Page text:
‘It is impossible to convert heat completely into work in a cyclic process.’


‘Do unto others as you would have them do unto you’


‘The square on the hypotenuse is equal to the sum of the squares on the other two sides’

…but all these really big ideas can be expressed in a few little words. Claiming that your idea is bigger than all these ideas is up there on the angora shawl of pretentiousness with Mr Cover and his Platypus of Doom.

The other thing Schopenhauer told me in the preface was that ‘The World as Will and Appearance’ was intended as an extended gloss on his earlier essay, ‘On the Fourfold Root of the Principle of Sufficient Reason’, and should be read in conjunction with it, and that it was useless- Useless, I tell you! – to read his magnum opus without having first read ‘On the Fourfold Root of the Principle of Sufficient Reason’. I dutifully went back to the library to find it. But it was not there.

Right next to the works of Schopenhauer that were on the shelf was a slim book by Schrödinger, ‘My View of the World’. I took it home as a consolation prize.

Curiously, I found that it was not only next to Schopenhauer in alphabetical space, but in idea space. It contained what appeared to me to be practically the same Vedic philosophy of the primacy of mind.

He says, in a fine and honest way in his opening remarks, that there is very little about physics in his book, and that is because he came to his ideas about the nature of reality before he ever got into quantum mechanics: he was already marinated in the same ancient Hindu ideas that Schopenhauer had discovered and embraced so enthusiastically. I have taken the book back to the library already, so I can’t quote you the quote I wanted to quote you,*** but Wikipedia tells me: ‘At an early age, Schrödinger was strongly influenced by Schopenhauer. As a result of his extensive reading of Schopenhauer's works, he became deeply interested throughout his life in color theory, philosophy, perception, and eastern religion, especially Vedanta.’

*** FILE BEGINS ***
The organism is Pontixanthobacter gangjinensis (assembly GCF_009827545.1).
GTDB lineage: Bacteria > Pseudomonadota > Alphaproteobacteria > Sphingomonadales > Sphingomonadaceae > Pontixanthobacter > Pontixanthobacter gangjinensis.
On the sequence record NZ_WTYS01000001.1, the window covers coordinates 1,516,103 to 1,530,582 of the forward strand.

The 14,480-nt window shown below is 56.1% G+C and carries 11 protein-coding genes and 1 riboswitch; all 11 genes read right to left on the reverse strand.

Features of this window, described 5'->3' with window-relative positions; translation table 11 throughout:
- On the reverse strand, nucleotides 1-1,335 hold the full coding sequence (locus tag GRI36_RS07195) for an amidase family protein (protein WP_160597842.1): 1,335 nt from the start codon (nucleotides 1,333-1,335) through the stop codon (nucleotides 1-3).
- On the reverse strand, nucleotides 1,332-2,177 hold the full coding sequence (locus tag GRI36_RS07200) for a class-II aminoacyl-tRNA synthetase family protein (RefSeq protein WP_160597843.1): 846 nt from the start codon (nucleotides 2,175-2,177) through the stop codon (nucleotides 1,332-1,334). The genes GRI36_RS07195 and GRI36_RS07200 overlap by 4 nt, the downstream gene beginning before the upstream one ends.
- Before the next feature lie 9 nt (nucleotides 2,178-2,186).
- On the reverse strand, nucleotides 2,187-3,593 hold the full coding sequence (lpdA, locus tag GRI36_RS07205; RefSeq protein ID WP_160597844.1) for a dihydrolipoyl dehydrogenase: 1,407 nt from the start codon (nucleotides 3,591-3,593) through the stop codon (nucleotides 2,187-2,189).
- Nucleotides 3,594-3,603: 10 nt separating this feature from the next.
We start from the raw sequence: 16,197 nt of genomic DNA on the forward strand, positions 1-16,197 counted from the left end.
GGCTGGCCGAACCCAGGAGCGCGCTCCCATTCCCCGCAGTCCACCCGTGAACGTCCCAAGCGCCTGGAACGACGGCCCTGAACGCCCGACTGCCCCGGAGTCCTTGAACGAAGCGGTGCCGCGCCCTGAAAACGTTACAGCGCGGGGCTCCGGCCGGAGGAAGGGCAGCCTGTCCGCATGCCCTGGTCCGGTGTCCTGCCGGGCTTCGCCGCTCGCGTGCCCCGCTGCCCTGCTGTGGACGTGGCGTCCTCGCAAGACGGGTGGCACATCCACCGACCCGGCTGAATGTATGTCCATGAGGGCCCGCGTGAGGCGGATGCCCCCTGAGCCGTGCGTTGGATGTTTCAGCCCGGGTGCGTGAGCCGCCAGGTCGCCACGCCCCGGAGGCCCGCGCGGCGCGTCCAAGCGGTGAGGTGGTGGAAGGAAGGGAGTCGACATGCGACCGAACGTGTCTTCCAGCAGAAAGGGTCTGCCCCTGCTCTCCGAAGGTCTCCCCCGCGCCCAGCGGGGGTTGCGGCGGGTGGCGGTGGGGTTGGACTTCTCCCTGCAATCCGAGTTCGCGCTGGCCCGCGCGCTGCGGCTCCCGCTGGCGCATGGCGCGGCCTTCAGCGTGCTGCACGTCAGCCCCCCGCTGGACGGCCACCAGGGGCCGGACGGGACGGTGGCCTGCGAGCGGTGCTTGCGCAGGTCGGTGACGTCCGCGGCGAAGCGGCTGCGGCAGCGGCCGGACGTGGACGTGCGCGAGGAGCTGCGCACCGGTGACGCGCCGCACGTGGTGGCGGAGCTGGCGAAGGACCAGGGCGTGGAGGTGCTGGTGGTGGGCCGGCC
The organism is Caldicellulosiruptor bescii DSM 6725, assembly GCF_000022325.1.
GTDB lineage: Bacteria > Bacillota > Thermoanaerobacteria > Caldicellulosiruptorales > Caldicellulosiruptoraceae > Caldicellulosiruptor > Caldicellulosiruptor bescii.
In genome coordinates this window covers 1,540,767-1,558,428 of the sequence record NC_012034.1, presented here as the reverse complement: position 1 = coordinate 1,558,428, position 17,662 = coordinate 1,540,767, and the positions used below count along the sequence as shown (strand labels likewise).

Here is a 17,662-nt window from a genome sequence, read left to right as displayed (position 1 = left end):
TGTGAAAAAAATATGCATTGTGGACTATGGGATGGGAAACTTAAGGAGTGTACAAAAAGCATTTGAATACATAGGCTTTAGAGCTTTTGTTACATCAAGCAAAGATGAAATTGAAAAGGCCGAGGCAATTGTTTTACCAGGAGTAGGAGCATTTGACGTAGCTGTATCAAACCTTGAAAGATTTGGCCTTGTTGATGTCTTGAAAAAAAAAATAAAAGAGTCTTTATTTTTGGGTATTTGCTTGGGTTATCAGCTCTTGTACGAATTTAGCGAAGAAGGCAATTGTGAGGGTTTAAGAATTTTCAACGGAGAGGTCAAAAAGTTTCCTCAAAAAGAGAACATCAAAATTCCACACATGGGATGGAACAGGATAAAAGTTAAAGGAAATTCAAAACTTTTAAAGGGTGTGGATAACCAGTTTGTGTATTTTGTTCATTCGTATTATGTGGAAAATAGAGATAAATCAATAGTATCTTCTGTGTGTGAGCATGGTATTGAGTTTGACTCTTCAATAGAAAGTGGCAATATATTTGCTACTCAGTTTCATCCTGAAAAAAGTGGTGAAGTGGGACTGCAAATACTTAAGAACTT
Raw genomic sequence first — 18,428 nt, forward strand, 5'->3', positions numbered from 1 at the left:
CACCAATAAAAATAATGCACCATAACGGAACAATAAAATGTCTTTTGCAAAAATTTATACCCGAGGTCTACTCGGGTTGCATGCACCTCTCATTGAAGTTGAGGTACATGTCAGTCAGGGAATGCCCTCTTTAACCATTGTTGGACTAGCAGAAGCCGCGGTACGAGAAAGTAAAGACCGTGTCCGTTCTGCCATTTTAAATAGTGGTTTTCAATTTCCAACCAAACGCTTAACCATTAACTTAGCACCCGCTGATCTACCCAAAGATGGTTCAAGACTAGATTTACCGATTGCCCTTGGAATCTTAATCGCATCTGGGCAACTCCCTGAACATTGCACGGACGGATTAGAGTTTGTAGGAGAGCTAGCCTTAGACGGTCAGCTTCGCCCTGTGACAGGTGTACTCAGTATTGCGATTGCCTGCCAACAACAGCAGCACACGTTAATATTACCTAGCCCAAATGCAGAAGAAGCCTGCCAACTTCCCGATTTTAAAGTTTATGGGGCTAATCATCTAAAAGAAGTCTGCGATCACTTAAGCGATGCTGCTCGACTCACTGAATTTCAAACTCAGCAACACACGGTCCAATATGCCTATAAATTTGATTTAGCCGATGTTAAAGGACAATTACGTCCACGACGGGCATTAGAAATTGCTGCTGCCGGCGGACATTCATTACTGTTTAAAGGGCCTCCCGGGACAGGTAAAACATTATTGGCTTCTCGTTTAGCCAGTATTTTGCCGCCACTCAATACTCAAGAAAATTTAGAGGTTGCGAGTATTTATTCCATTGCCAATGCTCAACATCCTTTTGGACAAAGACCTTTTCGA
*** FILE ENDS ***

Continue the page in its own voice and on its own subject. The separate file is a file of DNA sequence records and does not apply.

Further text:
Schrödinger did not ‘discover’ all the New Agey hippy-dippiness in Quantum Mechanics; he brought it with him. It was part of his worldview while he was figuring things out about the world of appearances, and he fit them in where they fit in his personal philosophy - and there we have one root of the muddle we are in now.

So I still have not read Schopenhauer’s Magnum Opus. Which is sad, since as Schrödinger says in a possibly apocryphal quote I found on the web just now: ‘If you cannot - in the long run - tell everyone what you have been doing, your doing has been worthless.’ I have not given up. But I have gathered enough, I think, to sum up my disagreement with Schopenhauer in a table contrasting him with the most useful and clear-headed philosopher since Aristotle and my personal favourite, 'the one American philosopher that could sing outdoors', Charles Sanders Peirce**:

*: This is my ad hoc replacement for the ‘chain’ or ‘ladder’ of being, which is what I really want to say, but which I am too conditioned by my reading of Stephen Jay Gould to dream of saying.

**: I have doctored this Hilaire Belloc poem to show you how to pronounce his name, in case you don't know:

***: Actually, I didn't take it back to the library, I lost it on my own bookshelves! Here is the quote: Not a word here is said of acausality, wave mechanics, indeterminacy relations, complementarity, an expanding universe, continuous creation, etc. ... On this I can cheerfully justify myself: because I do not think that these things have as much connection as is currently supposed with a philosophical view of the world. ... In 1918, when I was thirty-one, I had good reason to expect a chair of theoretical physics at Czernowitz ... I was prepared to do a good job lecturing on theoretical physics ... but for the rest, to devote myself to philosophy, being deeply imbued at the time with the writings of Spinoza, Schopenhauer, Mach, Richard Semon and Richard Avenarius.

Thursday, November 5, 2009

Once more with the splendour of the historical sciences!